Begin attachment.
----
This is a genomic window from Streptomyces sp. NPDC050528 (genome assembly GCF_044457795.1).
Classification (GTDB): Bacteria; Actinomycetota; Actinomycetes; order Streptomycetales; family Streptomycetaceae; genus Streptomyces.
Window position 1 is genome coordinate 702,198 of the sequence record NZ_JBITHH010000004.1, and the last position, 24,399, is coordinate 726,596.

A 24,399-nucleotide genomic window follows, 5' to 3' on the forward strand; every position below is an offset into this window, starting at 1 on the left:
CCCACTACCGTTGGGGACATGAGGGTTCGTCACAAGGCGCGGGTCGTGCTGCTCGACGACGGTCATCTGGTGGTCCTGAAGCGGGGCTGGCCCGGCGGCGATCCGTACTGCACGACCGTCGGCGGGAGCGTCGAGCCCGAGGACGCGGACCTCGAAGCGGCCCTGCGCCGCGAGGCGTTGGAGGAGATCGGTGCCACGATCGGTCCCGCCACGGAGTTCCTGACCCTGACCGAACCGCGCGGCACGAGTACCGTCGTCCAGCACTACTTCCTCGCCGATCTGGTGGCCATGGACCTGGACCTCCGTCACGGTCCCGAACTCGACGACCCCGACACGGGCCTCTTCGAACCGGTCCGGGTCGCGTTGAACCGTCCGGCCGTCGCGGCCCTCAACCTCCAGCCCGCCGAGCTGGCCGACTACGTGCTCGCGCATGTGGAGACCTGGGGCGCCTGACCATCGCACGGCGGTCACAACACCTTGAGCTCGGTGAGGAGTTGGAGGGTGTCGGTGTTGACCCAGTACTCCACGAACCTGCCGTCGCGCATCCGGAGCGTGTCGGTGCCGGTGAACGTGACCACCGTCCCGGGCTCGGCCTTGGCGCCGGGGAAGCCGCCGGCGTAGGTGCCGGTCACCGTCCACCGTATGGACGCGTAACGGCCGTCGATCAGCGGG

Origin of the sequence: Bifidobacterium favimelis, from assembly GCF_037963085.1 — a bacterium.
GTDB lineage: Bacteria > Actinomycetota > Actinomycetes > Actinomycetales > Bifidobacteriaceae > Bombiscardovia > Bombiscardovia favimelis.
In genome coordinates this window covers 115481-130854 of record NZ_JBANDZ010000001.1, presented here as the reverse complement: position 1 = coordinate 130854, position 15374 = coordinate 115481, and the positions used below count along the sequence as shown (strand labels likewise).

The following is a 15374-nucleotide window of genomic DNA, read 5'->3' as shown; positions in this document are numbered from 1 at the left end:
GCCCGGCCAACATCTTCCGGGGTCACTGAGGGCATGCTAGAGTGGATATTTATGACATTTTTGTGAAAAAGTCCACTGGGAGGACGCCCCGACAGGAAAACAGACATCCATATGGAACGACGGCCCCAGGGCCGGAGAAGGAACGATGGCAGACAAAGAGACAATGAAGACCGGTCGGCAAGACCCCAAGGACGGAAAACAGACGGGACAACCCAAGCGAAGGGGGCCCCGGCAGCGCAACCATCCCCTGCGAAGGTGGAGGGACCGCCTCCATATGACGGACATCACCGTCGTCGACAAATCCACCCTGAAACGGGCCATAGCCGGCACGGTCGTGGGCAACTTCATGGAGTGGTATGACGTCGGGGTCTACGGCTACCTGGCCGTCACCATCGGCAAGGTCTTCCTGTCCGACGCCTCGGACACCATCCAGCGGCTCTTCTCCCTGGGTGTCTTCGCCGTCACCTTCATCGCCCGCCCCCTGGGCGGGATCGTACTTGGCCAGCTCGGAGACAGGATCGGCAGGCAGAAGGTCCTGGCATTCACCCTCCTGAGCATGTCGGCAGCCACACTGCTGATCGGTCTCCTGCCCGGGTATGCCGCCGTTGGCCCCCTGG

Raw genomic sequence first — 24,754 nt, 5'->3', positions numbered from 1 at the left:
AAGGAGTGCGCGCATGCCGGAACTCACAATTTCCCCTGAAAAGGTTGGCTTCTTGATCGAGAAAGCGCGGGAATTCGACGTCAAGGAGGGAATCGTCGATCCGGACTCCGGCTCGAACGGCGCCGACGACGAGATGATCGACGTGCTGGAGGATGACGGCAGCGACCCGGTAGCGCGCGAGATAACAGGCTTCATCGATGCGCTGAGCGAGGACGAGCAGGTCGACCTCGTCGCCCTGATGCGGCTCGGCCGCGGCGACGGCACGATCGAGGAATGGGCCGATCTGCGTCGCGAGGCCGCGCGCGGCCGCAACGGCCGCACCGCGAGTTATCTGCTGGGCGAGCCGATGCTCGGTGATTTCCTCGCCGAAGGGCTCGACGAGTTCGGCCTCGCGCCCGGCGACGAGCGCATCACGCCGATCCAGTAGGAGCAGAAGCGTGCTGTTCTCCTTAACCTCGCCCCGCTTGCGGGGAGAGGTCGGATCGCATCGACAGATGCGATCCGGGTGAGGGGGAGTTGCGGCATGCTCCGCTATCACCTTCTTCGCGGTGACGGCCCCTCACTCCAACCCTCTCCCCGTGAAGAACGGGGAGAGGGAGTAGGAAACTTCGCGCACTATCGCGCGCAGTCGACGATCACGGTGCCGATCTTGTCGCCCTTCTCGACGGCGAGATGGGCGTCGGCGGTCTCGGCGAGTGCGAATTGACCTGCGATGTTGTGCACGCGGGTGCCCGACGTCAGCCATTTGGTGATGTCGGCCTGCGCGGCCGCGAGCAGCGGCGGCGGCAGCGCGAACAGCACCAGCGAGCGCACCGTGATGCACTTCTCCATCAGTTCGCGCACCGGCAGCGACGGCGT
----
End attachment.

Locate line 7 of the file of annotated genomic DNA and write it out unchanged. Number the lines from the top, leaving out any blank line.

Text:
GTDB lineage: Bacteria > Actinomycetota > Actinomycetes > Actinomycetales > Bifidobacteriaceae > Bombiscardovia > Bombiscardovia favimelis.